A better way would be to require business to give the workers a portion of its profit. That would motivate both the workers and business to innovate and improve their business thus the economy. A lot of companies have profit sharing but these are at their discretion and unfair.

Dec. 05 2013 10:39 AM
RLF from Yonkers

A few too many DINOs popping into the Deblasio addmin. Clintonian fakes, Cuomo fakes, Giulianni fakes.

Dec. 05 2013 10:38 AM
Robert from NYC

Did that guy really say "CPT"? I hope it doesn't mean what it used to mean.

Dec. 05 2013 10:34 AM
Cis G from Brooklyn

NPR should buy/start a fast food restaurant chain, pay workers 15 dollars an hour or more and support any shortfalls via pledge drives.

Dec. 05 2013 10:34 AM
Dee from NJ

I agree with last collar. Many jobs in the future will also be done by machines. Illegal aliens have taken over certain sectors such as construction and yard work, that used to be good entry level jobs, but are now done for less.

Dec. 05 2013 10:34 AM

All businesses, not just those mainly paying minimum wage, will be opposed to a large increase in minimum wage because workers currently making more than minimum wage will want more. If raised to around $15, those now making $12, 15, 18, 20, 25, etc. will want more compared to a new benchmark of $15.

But defending wage levels that can't support people makes no sense.

Dec. 05 2013 10:32 AM
Peckstiff

When and how did this divide begin??

It's globalization. Which I am all for. But when coporations can move around the world, but workers are tied to one location, the balance got out of whack.

Taxing more and raising wages are both bad ideas to somebody, but lowering prices is not in reality. Yet, there must be an answer, and it's probably some mushy combination of every possible solution that no one likes completely.

Face it, there Are greedy CEOs, but not all of them are. And, there are people we all know who really should NOT be in the workforce. They will just annoy those of us who are. Some people are just whacko's and should be home and out of our way - give them some financial assistance and a place to live, and move on. The hard part is identifying them from the just plain lazy folks.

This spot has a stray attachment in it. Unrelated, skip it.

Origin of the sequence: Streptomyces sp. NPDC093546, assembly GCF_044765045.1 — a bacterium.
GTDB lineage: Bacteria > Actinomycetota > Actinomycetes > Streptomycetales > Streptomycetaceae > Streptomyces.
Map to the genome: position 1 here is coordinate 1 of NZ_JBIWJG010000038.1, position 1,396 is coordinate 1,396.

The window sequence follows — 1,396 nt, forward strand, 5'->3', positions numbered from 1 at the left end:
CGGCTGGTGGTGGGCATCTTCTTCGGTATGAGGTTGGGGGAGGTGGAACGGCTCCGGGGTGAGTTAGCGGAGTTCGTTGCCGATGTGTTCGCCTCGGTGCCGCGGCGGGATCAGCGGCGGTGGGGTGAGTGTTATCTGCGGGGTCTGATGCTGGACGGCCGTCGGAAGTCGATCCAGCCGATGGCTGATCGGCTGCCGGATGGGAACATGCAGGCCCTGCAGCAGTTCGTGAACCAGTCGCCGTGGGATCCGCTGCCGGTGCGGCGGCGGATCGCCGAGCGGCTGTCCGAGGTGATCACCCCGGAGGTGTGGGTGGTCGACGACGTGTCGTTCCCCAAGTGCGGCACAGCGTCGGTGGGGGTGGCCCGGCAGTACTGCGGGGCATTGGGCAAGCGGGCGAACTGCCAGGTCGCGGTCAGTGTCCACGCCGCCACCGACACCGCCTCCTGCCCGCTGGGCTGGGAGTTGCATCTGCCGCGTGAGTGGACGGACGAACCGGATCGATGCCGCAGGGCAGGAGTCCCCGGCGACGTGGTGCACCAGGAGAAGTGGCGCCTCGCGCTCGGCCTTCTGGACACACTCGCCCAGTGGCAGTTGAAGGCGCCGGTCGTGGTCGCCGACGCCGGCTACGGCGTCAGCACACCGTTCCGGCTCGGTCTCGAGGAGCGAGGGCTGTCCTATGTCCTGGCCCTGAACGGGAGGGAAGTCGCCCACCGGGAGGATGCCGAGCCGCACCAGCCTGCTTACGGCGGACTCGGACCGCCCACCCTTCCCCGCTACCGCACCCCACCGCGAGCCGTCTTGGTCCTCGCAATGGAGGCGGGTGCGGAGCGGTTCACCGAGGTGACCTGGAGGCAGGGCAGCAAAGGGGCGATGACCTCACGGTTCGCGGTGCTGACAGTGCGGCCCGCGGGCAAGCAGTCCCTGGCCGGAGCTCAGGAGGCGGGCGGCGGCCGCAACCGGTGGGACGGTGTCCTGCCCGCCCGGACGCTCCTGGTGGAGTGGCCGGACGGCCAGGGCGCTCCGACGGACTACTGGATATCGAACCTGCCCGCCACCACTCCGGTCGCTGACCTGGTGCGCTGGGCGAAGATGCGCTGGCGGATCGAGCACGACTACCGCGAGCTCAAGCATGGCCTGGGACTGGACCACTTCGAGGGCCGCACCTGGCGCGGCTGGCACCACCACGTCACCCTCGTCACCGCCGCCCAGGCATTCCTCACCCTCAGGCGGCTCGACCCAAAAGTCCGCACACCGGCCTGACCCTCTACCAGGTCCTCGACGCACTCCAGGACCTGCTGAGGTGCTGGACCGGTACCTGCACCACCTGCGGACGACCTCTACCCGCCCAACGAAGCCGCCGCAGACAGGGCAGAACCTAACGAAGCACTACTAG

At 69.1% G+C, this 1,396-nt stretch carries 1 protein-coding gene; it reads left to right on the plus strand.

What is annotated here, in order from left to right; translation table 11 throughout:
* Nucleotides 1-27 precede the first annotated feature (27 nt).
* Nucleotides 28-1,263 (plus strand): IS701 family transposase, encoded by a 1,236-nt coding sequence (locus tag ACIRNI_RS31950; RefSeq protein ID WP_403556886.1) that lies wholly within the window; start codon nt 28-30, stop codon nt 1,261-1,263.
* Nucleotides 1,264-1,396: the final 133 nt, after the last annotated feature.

There needs to be a recalibration for this flat world, and it will probably be slow and muddy, so get used to it.

Dec. 05 2013 10:30 AM
john from office

Why is Brian saying Juan like a spanish speaker?? Are we speaking in spanish?? How would he pronounce SAN JUAN or CALIFORNIA or ARIZONA. A bit too PC today.

Dec. 05 2013 10:28 AM
Al from Marine Park

The problem with reducing inequality is that the wealthy are naturally reluctant to reduce their incomes, Those that are business owners or executives will either raise prices, lay off workers, and/or switch to overseas workers in order to at least maintain their incomes. In some cases they may go out of business. Instead of simply raising taxes on the wealthy, perhaps there could be some incentive-based way of raising money from them such as a high-stakes lottery.

Dec. 05 2013 10:28 AM
john from office

The DeBlasio World seems to exist on CPT, cannot be on time for anything.

Dec. 05 2013 10:24 AM
MichaelB from Morningside Heights

Oh, if Uncle Al Sharpton -- that unselfish paragon of integrity and fair play -- is alright with the appointment of Bratton as Police Commissioner, then it MUST be OK.